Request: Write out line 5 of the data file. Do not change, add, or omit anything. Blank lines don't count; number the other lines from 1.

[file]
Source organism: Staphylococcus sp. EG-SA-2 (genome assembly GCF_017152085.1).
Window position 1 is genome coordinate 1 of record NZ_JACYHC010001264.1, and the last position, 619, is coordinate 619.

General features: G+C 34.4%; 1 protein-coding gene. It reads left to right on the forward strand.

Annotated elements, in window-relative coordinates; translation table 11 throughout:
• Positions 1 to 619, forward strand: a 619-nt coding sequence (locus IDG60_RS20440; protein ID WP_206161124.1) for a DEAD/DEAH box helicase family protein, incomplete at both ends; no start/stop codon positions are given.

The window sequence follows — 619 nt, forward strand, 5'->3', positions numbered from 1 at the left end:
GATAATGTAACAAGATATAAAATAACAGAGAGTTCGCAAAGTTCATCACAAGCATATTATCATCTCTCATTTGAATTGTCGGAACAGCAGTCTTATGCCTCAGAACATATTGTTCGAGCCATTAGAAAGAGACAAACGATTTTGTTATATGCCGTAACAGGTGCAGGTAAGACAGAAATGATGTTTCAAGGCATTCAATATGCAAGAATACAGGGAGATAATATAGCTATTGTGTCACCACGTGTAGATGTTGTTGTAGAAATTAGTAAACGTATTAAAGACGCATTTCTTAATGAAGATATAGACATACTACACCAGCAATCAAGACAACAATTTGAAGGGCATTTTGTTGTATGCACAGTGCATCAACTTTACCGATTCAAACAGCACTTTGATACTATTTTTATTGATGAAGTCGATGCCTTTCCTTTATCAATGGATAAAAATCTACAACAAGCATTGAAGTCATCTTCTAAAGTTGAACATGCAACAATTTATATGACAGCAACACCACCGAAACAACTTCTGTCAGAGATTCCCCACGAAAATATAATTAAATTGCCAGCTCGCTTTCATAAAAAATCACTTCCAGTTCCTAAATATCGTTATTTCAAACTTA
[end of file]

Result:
• Positions 1 to 619, forward strand: a 619-nt coding sequence (locus IDG60_RS20440; protein ID WP_206161124.1) for a DEAD/DEAH box helicase family protein, incomplete at both ends; no start/stop codon positions are given.